Humantransit has a great post on cul-de-sacs and what is known as the “radius of demand”. In short, the post highlights how disconnected street networks make it much more difficult to adequately serve areas with good public transport, because what should be a relatively short walk ‘as the crow flies’, becomes a really long walk to the bus stop/train station because the street network won’t allow you to make the trip in a more direct manner.
This is excellently illustrated in the diagram below. These are two real-life suburbs in Seattle. The red dot in the centre of each circle illustrates potentially where a train station or bus stop could be, with the circle being a 1km radius around it. Nothing unusual there. But what is really interesting is what the blue lines indicate – the streets which are within an actual 1 kilometre walk of the red dot. In the street pattern on the right, because there is a basic grid pattern around 64% of the “catchment” is actually within the 1km walking distance of the middle. However, in the street pattern on the left, because many of the walking trips involve convoluted detours, and the street network is poorly connected, only around 30% of the catchment is actually within that 1km walking distance to the centre. That means that the walking catchments of these two areas, while at first sight appearing equal, are actually vastly different.
This is reason number one why gridded street patterns are very useful. They improve walking accessibility to public transport stops & stations.
Reason number two why gridded street patterns are useful is when it comes to designing effective public transport networks – particularly if we’re trying to create a “network effect“. This is relatively well illustrated in a recent post I did on trying to adapt the network effect idea into a redesign of Auckland’s isthmus bus routes, where I eventually came up with this:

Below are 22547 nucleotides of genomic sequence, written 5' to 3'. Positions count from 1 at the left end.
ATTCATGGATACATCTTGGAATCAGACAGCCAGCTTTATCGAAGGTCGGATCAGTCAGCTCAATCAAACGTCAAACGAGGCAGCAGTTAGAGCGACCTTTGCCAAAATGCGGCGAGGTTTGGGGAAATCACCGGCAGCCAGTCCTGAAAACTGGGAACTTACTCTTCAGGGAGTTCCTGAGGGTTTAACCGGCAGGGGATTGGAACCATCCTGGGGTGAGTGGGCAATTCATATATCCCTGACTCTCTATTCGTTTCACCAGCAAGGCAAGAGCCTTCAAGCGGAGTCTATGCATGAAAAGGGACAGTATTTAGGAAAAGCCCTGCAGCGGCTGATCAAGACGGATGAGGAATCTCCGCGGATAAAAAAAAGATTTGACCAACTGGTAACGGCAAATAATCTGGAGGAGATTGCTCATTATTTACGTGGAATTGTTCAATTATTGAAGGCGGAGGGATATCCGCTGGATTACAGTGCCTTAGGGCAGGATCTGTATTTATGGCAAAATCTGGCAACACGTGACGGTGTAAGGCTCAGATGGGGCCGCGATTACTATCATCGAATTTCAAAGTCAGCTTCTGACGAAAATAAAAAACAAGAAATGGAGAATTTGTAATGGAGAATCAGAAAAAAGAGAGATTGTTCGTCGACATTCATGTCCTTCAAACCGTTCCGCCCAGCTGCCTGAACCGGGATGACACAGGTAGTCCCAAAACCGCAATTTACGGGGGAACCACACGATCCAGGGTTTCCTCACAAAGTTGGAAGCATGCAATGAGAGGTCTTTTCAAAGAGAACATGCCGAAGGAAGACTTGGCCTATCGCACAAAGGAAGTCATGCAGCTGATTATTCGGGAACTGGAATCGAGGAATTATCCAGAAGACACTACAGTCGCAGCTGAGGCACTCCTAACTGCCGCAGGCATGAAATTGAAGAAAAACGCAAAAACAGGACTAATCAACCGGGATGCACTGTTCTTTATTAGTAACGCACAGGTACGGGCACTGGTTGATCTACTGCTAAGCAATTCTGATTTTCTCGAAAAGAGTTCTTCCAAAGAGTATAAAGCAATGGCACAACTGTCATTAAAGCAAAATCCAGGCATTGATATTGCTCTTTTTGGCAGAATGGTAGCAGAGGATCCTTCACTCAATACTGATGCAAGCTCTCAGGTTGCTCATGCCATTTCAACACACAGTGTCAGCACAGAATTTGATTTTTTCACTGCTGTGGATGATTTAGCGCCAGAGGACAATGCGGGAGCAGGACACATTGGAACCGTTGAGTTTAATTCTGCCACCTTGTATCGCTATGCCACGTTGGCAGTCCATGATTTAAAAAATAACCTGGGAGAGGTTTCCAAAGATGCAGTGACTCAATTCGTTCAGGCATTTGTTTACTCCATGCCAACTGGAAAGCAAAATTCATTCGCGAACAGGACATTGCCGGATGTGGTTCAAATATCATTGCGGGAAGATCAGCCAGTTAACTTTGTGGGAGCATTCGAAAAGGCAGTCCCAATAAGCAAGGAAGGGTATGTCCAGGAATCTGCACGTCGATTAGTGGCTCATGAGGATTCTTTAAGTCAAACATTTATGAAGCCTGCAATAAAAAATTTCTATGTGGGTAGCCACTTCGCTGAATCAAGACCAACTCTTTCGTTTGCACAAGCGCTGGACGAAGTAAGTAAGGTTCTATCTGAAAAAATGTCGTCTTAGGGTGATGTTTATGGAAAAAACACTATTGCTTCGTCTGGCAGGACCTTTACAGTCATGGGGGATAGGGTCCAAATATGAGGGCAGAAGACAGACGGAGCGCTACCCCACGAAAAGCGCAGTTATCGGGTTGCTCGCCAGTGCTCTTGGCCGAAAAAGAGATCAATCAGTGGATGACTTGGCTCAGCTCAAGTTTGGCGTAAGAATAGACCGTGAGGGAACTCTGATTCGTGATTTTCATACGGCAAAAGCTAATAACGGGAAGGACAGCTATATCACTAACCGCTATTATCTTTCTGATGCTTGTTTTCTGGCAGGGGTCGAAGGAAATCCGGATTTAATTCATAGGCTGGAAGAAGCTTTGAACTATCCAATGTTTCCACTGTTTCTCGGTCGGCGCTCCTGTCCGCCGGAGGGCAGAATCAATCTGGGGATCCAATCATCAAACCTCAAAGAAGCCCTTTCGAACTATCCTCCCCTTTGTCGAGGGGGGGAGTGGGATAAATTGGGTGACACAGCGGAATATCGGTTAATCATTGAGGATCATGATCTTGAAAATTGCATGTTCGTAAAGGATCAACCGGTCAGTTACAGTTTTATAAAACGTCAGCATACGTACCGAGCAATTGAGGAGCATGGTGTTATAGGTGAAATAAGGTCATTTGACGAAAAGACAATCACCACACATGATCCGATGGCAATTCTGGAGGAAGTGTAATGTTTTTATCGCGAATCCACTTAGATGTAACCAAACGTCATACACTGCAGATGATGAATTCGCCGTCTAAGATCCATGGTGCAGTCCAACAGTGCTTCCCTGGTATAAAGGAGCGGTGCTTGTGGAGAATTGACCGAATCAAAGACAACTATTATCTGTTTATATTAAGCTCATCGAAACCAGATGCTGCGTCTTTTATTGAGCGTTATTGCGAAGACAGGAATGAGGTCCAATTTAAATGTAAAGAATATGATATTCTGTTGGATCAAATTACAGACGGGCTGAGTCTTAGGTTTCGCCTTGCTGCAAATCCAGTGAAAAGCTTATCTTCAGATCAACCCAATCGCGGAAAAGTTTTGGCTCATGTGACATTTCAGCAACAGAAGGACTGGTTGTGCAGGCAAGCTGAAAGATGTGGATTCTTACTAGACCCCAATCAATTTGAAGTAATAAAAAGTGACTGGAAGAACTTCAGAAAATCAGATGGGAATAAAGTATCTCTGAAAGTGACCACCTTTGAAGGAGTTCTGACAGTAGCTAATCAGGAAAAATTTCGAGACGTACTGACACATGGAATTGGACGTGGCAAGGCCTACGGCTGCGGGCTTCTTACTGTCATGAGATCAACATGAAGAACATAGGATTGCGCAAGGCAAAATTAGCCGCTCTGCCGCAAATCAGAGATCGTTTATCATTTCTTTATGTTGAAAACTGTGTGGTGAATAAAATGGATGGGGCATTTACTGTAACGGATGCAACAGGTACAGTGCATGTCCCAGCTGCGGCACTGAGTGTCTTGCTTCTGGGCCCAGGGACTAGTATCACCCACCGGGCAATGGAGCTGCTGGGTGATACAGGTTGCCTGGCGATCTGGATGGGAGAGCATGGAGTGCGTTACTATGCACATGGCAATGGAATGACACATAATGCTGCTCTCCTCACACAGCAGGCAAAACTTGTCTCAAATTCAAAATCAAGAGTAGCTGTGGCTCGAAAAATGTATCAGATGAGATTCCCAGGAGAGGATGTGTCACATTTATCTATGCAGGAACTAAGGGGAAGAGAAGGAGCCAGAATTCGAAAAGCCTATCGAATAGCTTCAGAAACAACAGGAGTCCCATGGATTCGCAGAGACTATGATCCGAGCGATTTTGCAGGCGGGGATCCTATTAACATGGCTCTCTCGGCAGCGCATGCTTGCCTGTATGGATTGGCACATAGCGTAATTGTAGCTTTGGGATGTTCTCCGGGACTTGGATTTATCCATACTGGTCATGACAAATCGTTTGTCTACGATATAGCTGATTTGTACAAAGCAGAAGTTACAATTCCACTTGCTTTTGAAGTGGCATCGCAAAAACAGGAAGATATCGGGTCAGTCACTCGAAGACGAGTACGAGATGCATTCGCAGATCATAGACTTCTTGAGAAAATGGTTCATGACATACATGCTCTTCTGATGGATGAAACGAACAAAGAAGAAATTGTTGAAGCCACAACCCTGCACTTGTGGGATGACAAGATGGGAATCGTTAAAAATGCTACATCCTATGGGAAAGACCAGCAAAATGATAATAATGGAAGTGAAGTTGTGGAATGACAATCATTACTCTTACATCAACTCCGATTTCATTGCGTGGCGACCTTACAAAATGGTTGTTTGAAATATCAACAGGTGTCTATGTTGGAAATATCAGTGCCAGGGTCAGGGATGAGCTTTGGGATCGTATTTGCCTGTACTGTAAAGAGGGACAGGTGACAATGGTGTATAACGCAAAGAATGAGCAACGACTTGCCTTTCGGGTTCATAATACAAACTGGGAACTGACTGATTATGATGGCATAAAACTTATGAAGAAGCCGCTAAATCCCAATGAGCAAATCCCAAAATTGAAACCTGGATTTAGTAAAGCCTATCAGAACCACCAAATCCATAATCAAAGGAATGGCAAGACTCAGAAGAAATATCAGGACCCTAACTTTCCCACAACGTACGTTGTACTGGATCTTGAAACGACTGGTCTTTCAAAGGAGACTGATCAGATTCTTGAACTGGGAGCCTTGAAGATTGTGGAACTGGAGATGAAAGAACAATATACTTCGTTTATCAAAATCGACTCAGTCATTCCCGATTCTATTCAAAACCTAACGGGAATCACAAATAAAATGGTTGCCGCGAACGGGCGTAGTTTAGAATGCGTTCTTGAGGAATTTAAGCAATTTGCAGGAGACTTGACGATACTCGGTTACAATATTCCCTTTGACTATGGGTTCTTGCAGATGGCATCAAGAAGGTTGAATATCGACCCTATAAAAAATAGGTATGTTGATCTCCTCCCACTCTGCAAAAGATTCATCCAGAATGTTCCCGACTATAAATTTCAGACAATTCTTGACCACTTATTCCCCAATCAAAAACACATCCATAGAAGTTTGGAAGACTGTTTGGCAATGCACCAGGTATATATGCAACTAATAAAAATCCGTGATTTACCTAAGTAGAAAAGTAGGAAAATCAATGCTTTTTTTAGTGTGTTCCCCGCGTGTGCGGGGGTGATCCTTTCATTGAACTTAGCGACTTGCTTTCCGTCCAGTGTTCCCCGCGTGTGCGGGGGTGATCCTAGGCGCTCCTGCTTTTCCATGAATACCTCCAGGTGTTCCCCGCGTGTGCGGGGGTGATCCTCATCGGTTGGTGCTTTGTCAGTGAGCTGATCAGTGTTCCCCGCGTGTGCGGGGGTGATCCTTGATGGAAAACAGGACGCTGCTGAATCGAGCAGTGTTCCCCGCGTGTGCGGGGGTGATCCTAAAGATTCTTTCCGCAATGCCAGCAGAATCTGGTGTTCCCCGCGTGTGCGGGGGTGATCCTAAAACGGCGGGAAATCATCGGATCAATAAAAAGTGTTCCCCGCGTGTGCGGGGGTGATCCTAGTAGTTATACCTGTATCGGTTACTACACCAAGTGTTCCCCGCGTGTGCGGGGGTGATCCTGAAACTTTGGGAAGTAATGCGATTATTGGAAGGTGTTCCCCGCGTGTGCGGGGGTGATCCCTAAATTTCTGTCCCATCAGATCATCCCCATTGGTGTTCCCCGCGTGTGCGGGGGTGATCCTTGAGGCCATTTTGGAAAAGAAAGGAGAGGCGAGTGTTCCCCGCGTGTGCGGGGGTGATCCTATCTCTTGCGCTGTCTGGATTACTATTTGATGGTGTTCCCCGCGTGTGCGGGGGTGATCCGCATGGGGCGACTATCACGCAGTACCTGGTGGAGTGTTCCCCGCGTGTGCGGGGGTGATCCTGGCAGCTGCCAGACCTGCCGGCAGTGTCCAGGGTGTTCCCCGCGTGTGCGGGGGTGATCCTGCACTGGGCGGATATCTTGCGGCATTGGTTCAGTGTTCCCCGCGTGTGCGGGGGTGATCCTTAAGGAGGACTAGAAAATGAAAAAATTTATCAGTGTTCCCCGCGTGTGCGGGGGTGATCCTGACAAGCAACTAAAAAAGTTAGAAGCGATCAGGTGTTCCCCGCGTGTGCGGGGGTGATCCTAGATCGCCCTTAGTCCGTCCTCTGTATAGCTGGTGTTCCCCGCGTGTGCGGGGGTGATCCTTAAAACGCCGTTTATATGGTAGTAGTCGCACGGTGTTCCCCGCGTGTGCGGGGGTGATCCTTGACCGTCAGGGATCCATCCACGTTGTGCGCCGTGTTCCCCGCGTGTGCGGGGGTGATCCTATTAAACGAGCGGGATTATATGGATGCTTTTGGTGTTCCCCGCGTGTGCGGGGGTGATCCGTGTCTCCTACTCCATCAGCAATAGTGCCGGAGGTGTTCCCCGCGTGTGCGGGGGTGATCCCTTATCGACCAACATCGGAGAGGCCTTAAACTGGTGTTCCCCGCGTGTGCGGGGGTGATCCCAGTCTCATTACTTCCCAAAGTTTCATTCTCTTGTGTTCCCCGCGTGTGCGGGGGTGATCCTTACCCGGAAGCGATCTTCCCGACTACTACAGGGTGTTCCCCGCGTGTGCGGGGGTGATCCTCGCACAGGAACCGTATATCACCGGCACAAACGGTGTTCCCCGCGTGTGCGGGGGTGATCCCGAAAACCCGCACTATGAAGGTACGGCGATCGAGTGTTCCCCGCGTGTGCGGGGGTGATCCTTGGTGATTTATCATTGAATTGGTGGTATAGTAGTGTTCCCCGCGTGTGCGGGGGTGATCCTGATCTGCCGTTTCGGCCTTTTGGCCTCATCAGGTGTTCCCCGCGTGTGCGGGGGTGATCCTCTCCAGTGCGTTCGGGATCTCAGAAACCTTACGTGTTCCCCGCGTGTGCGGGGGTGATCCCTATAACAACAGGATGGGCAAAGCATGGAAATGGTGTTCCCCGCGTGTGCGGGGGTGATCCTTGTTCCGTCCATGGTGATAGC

The idea is to create something of a “grid” of service patterns, so that north-south routes are complemented by east-west routes to create a network/web of routes allowing “anywhere to anywhere” travel. This works OK in the centre-west part of the isthmus, where the main street form something of a “super-grid”, especially around Balmoral, Mt Eden, Sandringham and so forth. But in the parts of the Auckland isthmus to the east of State Highway One it is much more difficult to achieve such an outcome, because the main streets do not form a grid, but rather seem to meander all over the place. This same issue also makes it a quite challenging to create a network effect on the North Shore (and undoubtedly also in Manukau and North Shore cities).
In contrast, if we look at Vancouver’s street pattern it’s easy to see how the network effect has worked so effectively: The main streets form a superb “super-grid”, allowing many north-south and east-west routes to operate efficiently, linking together to create a network that truly allows anywhere to anywhere travel. Furthermore, within each “super-block”, the street patterns a simple and gridded, allowing very quick access from wherever you live to both a north-south and an east-west route.
This is why I find it so depressing to see new parts of Auckland have street patterns like this:It’s not the density of recent developments in Auckland that makes them so difficult to serve with public transport, as in fact many recent growth areas are quite high density due to the high value of land. I actually think the bigger barrier is actually the street patterns that we’re seeing – like in the area above. This kind of street pattern discourages walking anywhere (as it’ll take forever because you have to travel so indirectly) and as a result contributes (along with a neglected public transport system) to making auto-dependency inevitable. I’d love to say that there has been a realisation of this in recent years, but sadly the area above is one of the newest parts of Auckland, as is the area between Albany and Greenhithe which is arguably even worse.
Street patterns matter. A lot.